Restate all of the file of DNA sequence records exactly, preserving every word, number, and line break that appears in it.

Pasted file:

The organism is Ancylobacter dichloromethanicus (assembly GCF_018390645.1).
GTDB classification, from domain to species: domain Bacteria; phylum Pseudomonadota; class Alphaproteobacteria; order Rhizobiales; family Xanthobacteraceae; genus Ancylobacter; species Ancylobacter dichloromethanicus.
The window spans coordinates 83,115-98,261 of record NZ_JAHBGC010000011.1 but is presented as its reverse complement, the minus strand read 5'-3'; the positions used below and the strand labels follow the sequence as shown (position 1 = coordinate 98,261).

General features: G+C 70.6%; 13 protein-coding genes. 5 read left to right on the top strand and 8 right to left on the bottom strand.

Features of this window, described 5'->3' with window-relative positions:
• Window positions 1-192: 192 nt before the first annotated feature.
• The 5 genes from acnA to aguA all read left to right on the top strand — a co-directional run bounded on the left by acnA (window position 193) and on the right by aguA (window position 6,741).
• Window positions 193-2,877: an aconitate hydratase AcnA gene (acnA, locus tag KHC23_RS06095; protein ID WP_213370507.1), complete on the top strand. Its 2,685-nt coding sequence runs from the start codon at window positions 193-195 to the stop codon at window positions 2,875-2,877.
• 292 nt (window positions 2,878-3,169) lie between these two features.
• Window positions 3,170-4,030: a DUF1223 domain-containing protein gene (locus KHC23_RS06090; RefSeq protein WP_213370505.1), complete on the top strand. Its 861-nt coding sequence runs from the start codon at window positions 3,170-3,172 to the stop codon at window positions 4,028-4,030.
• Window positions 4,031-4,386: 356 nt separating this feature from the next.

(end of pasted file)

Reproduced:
The organism is Ancylobacter dichloromethanicus (assembly GCF_018390645.1).
GTDB classification, from domain to species: domain Bacteria; phylum Pseudomonadota; class Alphaproteobacteria; order Rhizobiales; family Xanthobacteraceae; genus Ancylobacter; species Ancylobacter dichloromethanicus.
The window spans coordinates 83,115-98,261 of record NZ_JAHBGC010000011.1 but is presented as its reverse complement, the minus strand read 5'-3'; the positions used below and the strand labels follow the sequence as shown (position 1 = coordinate 98,261).

General features: G+C 70.6%; 13 protein-coding genes. 5 read left to right on the top strand and 8 right to left on the bottom strand.

Features of this window, described 5'->3' with window-relative positions:
• Window positions 1-192: 192 nt before the first annotated feature.
• The 5 genes from acnA to aguA all read left to right on the top strand — a co-directional run bounded on the left by acnA (window position 193) and on the right by aguA (window position 6,741).
• Window positions 193-2,877: an aconitate hydratase AcnA gene (acnA, locus tag KHC23_RS06095; protein ID WP_213370507.1), complete on the top strand. Its 2,685-nt coding sequence runs from the start codon at window positions 193-195 to the stop codon at window positions 2,875-2,877.
• 292 nt (window positions 2,878-3,169) lie between these two features.
• Window positions 3,170-4,030: a DUF1223 domain-containing protein gene (locus KHC23_RS06090; RefSeq protein WP_213370505.1), complete on the top strand. Its 861-nt coding sequence runs from the start codon at window positions 3,170-3,172 to the stop codon at window positions 4,028-4,030.
• Window positions 4,031-4,386: 356 nt separating this feature from the next.